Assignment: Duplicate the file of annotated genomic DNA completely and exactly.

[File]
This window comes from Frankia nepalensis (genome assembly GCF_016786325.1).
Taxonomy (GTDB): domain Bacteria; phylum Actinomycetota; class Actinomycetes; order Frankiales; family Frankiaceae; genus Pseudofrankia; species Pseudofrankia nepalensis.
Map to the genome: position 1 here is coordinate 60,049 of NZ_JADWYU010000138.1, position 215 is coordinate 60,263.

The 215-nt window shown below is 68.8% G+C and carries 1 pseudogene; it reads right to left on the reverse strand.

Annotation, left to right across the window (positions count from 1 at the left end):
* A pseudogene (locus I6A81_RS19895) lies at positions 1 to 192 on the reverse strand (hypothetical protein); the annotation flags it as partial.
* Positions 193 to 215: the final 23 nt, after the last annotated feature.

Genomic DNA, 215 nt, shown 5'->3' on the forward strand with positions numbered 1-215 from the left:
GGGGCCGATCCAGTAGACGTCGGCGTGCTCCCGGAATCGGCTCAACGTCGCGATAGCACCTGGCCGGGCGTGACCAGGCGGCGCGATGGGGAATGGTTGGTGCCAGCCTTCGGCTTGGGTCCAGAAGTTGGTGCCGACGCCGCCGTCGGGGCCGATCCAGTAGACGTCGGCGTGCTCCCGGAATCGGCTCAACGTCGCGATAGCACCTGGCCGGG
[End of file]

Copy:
This window comes from Frankia nepalensis (genome assembly GCF_016786325.1).
Taxonomy (GTDB): domain Bacteria; phylum Actinomycetota; class Actinomycetes; order Frankiales; family Frankiaceae; genus Pseudofrankia; species Pseudofrankia nepalensis.
Map to the genome: position 1 here is coordinate 60,049 of NZ_JADWYU010000138.1, position 215 is coordinate 60,263.

The 215-nt window shown below is 68.8% G+C and carries 1 pseudogene; it reads right to left on the reverse strand.

Annotation, left to right across the window (positions count from 1 at the left end):
* A pseudogene (locus I6A81_RS19895) lies at positions 1 to 192 on the reverse strand (hypothetical protein); the annotation flags it as partial.
* Positions 193 to 215: the final 23 nt, after the last annotated feature.

Genomic DNA, 215 nt, shown 5'->3' on the forward strand with positions numbered 1-215 from the left:
GGGGCCGATCCAGTAGACGTCGGCGTGCTCCCGGAATCGGCTCAACGTCGCGATAGCACCTGGCCGGGCGTGACCAGGCGGCGCGATGGGGAATGGTTGGTGCCAGCCTTCGGCTTGGGTCCAGAAGTTGGTGCCGACGCCGCCGTCGGGGCCGATCCAGTAGACGTCGGCGTGCTCCCGGAATCGGCTCAACGTCGCGATAGCACCTGGCCGGG